MOVIE REVIEWS : The Wrong, Silent Type


According to the ad for “The Bodyguard,” the three golden rules for the job are:

* Never let her out of your sight.

* Never let your guard down.

* Never fall in love.

Having seen Kevin Costner in the title role, we may now add a fourth:

* Never get a really bad haircut.

“The Bodyguard” (citywide) isn’t a good movie, but it’s often enjoyably bad, and that’s no small achievement. So many talented people had a hand in it, starting with director Mick Jackson and screenwriter Lawrence Kasdan, that you stare at the screen in a state of rapt bewilderment. Just about everything that can go wrong with this film does, and yet it’s compulsively watchable. (So is a train wreck.)

Costner plays Frank Farmer, an ex-Secret Service agent and protector of U.S. Presidents who has decided to free-lance his talents. As a bodyguard, Frank has a massive commitment problem: He turns down permanent positions because he doesn’t want to grow too attached to his clientele. He also doesn’t “do” celebrities but changes his mind for gorgeous pop superstar Rachel Marron (Whitney Houston). An obsessive fan has been threatening Rachel with loony letters, and even though she seems blithely unconcerned, everyone else in her entourage has the shakes. Frank, ice-pick cool, attempts to override her tantrums and reshape her security arrangements.

Rachel isn’t a big believer in golden rules. She’s always skittering away from Frank without warning; she leaves him with his guard down while she prances before her squealing fans. Worst of all, she gets to Frank. She recognizes that underneath his armor beats the heart of one lonely guy. We can feel Frank sliding away from Rule No. 3, although Frank in love and Frank just being Frank are often indistinguishable. He has the same dull sheen.


The filmmakers have cooked up a terrific new movie character--the shifty-eyed bodyguard who usually lurks in the corner of the action--and placed him center stage. But the movie is surprisingly low on bodyguard banter and shoptalk; we don’t feel like we’re picking up any new moves or lingo. What we get instead is basically the bodyguard as Westerner: Frank’s strong-silent mode is right out of the cowboy’s handbook. (The film makes the point that he prefers country music to Rachel’s pop-rock phantasmagorias.)

He’s also apparently something of an art-house film aficionado. On his first full-service date with Rachel he takes her to see Kurosawa’s great samurai black comedy “Yojimbo.” He’s seen it 62 times, which by all rights ought to violate a whole heap o’ rules.

Despite a spate of lingering glances and a few extra-tasteful couplings, there isn’t a lot of electricity sparking between Costner and Houston. She’s haughty and imperious most of the time and he’s a blank. Opposites attract but maybe these two are just too opposite. Costner is becoming a glum, ramrod performer; he’s so careful here not to get all sloppy and emotional on us that he practically cancels himself out. Houston has her beauty and her witchy wiles but her emotions seem synthetic--and probably not on purpose.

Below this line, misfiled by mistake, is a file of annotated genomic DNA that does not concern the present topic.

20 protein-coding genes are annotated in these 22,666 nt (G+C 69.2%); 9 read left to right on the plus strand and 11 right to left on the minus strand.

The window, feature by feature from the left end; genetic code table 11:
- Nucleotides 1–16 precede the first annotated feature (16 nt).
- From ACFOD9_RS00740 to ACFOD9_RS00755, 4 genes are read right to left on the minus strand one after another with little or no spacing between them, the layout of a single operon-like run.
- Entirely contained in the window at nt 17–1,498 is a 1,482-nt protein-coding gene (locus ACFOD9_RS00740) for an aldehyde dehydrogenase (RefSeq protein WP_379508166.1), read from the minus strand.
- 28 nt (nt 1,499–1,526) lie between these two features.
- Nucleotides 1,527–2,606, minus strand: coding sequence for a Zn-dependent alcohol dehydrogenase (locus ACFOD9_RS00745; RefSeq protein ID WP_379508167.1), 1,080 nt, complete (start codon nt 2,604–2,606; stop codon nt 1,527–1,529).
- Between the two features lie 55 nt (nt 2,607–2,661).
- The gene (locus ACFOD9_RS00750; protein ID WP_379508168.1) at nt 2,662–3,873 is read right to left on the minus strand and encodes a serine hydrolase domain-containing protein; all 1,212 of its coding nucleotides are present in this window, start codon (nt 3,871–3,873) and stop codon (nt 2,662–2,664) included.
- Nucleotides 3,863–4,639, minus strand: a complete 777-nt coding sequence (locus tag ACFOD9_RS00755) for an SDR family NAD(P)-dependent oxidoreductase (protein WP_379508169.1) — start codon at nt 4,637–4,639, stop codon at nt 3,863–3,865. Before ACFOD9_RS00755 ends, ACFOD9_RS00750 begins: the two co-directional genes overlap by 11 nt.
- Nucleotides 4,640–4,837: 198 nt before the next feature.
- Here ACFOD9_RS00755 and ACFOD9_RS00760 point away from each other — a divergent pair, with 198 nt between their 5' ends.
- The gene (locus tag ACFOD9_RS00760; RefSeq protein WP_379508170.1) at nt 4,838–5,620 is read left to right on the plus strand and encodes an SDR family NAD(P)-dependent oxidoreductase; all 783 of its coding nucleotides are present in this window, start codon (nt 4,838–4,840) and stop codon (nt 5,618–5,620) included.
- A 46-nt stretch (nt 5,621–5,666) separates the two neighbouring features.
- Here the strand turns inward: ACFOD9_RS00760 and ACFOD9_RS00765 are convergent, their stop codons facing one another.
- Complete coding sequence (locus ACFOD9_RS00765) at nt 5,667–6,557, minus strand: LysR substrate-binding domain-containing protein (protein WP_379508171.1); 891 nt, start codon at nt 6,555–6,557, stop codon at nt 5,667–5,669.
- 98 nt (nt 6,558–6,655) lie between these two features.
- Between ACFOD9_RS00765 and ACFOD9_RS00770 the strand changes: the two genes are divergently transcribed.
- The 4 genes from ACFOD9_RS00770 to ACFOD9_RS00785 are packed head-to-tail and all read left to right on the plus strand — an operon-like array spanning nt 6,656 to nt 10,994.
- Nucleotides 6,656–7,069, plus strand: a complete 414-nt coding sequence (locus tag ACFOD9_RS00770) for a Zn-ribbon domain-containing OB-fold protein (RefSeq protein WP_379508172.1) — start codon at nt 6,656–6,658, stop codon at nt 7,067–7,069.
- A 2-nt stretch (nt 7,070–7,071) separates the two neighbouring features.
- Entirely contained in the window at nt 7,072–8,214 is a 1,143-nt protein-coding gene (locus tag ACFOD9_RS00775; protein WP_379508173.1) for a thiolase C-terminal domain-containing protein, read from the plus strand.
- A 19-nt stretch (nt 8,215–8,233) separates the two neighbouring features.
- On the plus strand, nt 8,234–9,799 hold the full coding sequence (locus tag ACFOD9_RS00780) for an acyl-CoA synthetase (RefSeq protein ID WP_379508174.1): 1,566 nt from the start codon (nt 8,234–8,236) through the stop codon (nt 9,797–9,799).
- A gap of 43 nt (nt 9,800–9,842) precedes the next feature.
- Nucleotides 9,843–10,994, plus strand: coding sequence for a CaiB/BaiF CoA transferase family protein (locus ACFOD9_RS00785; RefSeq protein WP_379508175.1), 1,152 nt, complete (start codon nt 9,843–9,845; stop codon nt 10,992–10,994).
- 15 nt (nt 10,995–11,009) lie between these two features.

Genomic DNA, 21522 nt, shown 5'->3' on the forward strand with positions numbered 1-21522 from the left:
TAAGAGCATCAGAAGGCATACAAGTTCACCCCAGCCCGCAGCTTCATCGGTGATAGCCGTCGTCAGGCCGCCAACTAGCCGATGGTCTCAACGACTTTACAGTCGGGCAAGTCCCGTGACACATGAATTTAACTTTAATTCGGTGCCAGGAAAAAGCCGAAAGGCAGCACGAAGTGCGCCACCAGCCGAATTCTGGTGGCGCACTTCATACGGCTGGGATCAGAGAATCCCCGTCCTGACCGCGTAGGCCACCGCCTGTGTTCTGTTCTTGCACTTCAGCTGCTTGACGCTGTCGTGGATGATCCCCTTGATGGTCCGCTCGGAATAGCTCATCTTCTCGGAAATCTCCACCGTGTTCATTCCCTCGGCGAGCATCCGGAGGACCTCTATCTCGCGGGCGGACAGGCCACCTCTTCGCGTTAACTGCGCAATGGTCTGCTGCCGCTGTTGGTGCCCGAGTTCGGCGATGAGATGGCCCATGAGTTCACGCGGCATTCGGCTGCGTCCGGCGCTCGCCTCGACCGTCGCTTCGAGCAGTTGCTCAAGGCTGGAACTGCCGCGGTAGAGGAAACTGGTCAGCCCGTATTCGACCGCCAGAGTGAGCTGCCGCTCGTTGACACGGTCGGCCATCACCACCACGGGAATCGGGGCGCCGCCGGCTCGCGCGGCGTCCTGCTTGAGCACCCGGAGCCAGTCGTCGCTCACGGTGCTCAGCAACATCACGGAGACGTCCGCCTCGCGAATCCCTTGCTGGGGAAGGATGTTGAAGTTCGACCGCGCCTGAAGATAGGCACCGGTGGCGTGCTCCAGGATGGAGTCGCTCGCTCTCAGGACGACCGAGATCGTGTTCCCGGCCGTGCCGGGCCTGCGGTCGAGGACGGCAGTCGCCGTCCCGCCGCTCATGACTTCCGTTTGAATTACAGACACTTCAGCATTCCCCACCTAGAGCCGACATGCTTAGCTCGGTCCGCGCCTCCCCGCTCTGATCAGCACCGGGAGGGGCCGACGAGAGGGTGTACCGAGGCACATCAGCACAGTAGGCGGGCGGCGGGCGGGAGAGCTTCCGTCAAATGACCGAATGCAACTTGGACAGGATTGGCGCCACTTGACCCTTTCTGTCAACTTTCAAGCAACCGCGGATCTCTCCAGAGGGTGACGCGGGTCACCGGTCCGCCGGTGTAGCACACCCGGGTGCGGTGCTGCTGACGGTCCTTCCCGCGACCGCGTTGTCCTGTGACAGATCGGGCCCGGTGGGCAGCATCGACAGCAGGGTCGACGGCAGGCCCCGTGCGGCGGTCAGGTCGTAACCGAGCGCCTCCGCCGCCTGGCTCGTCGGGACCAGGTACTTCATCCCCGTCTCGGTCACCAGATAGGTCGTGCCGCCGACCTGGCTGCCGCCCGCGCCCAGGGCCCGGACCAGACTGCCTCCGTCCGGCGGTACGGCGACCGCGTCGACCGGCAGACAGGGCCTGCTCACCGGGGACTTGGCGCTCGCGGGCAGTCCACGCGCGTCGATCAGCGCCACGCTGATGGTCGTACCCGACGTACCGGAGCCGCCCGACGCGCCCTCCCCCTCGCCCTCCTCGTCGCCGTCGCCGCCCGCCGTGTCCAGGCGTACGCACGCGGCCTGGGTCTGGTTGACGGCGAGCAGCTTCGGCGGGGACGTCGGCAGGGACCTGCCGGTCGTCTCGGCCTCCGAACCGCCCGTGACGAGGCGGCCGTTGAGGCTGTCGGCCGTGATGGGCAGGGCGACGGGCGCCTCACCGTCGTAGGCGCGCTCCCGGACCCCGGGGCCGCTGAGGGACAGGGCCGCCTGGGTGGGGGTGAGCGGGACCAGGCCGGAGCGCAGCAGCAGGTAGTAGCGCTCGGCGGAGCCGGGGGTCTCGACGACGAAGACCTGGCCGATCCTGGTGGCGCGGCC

What’s surprising about “The Bodyguard” is that, despite everything that’s wrong with it, it still keeps you watching. Maybe it’s because of everything that’s wrong with it. This is the kind of movie where the hero drinks only orange juice, which means we’re primed for the moment when things get really bad and he mixes in a little vodka.

There’s a classic camp moment when, alone at last in Frank’s cruddy apartment, Rachel unsheathes his samurai sword and slowly slinks toward him blade-first. There’s a grand finale at the Oscars show and it’s just as gaudy and self-congratulatory a piece of Hollywood hubbub as you might have hoped for.

“The Bodyguard” might be funny, intentionally or no, but it’s rarely scary. Perhaps this is because the action is mostly seen from Frank’s point of view, and Frank is never scared. The only thing that scares Frank is not being there when someone takes a pot-shot at one of his clients, which is why he harbors a gnawing regret for the one time he was out of the Beltway when Reagan was shot. (At times Costner may remind you of his Jim Garrison in “JFK,” which makes the presidential assassination lore in this film seem cross-wired.)

Frank may seem to be the ultimate romantic because he is--literally--willing to die for you. But he’s such a joyless mope that we never figure out if he’s also willing to live for you. The movie never offers a clue. “The Bodyguard” never lets down its guard.


‘The Bodyguard’ Kevin Costner Frank Farmer Whitney Houston Rachel Marron Ralph Waite Herb Farmer

A Warner Bros. presentation of a TIG production. Director Mick Jackson. Producers Lawrence Kasdan, Jim Wlson and Kevin Costner. Screenplay by Lawrence Kasdan. Cinematographer Andrew Dunn. Editor Richard A. Harris. Costumes San Nininger. Music Alan Silvestri. Production design Jeffrey Beecroft. William Ladd Skinner. Set designers Antoinette J. Gordon and Roy Barnes. Set decorator Lisa Dean. Running time: 1 hour, 54 minutes.

MPAA-rated R (language).